Attic insulation is one of the most effective ways of preventing air from escaping your house. Insulating your attic offers many benefits, such as protecting the attic wall from heat and moisture-related damages. It also saves you a few bucks off your electricity bill. But, like every other building material, attic insulation doesn’t last forever, and it is bound to be replaced after a while. 

The life span of attic insulation depends on the material type, exposure to moisture, and other factors that we will discuss later in this article. Nevertheless, attic insulation should last for at least 15 years after installation.

Asides from the fact that attic insulation is energy efficient and eco-friendly, it helps improve the comfort of your home, prolong the lifespan of your roof, and improves the overall air quality in your home.

The most common types of attic insulation are:

  • Fiberglass Batts
  • Cellulose
  • Fiberglass Loose Fill
  • Spray Foam 

In this article, we will compare the four most common types of attic insulation, highlighting their respective lifespan, source materials, advantages, and disadvantages.

Attic Insulation Longevity Comparison Chart

Type of Attic InsulationAverage lifespan (years)Factors that affect longevityR-value
Fiberglass Batts20 -100 yearsMold infestation. Dirt, debris, and dust. Puncture or damage. Water leaks 3.1 to 3.4 per inch of thickness
CelluloseUp to 30 yearsWater leaks. Dirt, debris, and dust3.2 to 3.8 per inch
Fiberglass Loose FillUp to 100 yearsWater leaks. Dirt, debris, and dust2.2 to 4.3 per inch of thickness
Spray Foam80 – 100 yearsInstallation Mistakes. Applying the wrong thickness of the foam. Failure to remove all of the old insulation before adding spray foam. Not cleaning the substrates and/or not allowing the substrate to fully dry before installation. Spraying foam insulation over the top of old insulation. Leaving holes and gaps in the space being insulated. Installing spray foam on a surface that is too hot (over 80 degrees Fahrenheit) or too cold (below 60 degrees Fahrenheit)About 3.8 per inch of thickness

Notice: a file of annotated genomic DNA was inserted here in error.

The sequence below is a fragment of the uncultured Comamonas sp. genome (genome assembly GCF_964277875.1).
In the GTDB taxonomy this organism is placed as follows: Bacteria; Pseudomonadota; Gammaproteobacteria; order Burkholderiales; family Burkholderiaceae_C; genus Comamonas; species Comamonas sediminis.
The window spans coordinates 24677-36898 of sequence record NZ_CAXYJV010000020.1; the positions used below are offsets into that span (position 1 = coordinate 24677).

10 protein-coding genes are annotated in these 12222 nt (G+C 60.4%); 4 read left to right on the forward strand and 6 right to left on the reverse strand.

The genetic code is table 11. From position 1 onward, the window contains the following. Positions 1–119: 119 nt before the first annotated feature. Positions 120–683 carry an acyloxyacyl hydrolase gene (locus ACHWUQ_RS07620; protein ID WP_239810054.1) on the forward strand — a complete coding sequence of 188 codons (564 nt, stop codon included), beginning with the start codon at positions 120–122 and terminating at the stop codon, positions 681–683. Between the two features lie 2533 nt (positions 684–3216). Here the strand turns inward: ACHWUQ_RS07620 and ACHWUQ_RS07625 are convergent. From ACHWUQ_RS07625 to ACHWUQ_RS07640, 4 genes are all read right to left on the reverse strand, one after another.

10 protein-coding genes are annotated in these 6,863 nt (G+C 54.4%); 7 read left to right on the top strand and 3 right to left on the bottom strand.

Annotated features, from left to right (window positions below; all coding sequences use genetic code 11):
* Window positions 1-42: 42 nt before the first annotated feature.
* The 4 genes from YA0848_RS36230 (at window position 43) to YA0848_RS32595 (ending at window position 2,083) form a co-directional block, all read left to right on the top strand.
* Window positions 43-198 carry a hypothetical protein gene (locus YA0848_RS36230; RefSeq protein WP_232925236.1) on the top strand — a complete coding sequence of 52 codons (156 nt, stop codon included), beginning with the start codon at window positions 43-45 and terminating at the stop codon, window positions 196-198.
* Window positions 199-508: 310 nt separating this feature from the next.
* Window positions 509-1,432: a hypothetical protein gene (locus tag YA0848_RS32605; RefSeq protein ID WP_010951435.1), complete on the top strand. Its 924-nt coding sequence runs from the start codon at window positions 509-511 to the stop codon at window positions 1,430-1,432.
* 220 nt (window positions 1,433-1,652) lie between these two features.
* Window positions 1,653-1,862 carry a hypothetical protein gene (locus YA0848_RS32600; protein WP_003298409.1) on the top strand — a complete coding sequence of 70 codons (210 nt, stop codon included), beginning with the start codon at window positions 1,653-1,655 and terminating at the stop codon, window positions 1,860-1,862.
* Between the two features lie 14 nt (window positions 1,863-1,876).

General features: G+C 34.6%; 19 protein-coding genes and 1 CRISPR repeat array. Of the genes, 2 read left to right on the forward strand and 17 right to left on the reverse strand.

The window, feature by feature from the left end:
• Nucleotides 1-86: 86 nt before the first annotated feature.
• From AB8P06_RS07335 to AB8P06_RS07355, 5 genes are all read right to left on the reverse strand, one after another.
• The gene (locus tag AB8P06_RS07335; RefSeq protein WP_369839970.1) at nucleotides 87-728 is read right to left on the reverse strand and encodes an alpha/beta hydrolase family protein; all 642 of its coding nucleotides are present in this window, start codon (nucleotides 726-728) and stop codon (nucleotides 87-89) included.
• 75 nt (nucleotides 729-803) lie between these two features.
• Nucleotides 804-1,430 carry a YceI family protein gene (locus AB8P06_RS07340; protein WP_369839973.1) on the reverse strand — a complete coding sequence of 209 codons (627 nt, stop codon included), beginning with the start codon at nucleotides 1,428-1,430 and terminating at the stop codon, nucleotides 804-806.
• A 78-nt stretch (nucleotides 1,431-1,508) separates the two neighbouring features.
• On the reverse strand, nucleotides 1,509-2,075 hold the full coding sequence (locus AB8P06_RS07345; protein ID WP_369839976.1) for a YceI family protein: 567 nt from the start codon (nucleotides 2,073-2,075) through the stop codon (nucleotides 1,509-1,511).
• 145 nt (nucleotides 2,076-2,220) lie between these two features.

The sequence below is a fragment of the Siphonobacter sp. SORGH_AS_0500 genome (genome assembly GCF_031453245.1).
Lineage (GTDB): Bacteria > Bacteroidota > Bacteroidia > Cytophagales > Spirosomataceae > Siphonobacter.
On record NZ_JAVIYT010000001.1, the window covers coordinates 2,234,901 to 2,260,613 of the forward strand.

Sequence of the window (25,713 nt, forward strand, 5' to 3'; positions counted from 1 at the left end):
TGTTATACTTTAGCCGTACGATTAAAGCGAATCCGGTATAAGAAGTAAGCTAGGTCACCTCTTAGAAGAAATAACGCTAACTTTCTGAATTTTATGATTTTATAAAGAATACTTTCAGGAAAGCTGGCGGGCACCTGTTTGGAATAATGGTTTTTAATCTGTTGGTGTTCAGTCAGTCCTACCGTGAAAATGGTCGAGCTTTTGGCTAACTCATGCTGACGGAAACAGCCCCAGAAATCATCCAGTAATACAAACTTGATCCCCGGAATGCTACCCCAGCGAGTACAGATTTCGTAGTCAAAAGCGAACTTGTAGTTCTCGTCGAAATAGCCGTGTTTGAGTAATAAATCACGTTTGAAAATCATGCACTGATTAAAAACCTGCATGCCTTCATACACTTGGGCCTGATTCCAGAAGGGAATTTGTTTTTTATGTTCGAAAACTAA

How Long Does Fiberglass Batts Attic Insulation Last?

Fiberglass batts are one of the most widely used insulation materials in the United States. It is made of plastic reinforced by tiny glass fibers. It is popular because of its fire redundant and thermal insulation properties, not to mention its aesthetic look. 

Considering the material and process in which it is made, fiberglass insulation can last up to 80 -100 years. Irrespective of this fact, studies show that fiberglass insulation may start breaking merely 20 years after installation. Several factors may affect efficiency over time. Some of them include:

  • Mold infestation
  • Dirt, debris, and dust
  • Puncture or damage
  • Water leaks
  • Damage (e.g. from storing things in the loft)

Fortunately, it is pretty easy to know when fiberglass batt ages. You can tell if the fiberglass is bad when you notice spots such as dirt, dust, or even icicles during winter. Increased noise due to loss of soundproofing ability is also one way of detecting a fault. In some cases, the attic insulation itself may start to break apart, shift, or get wet.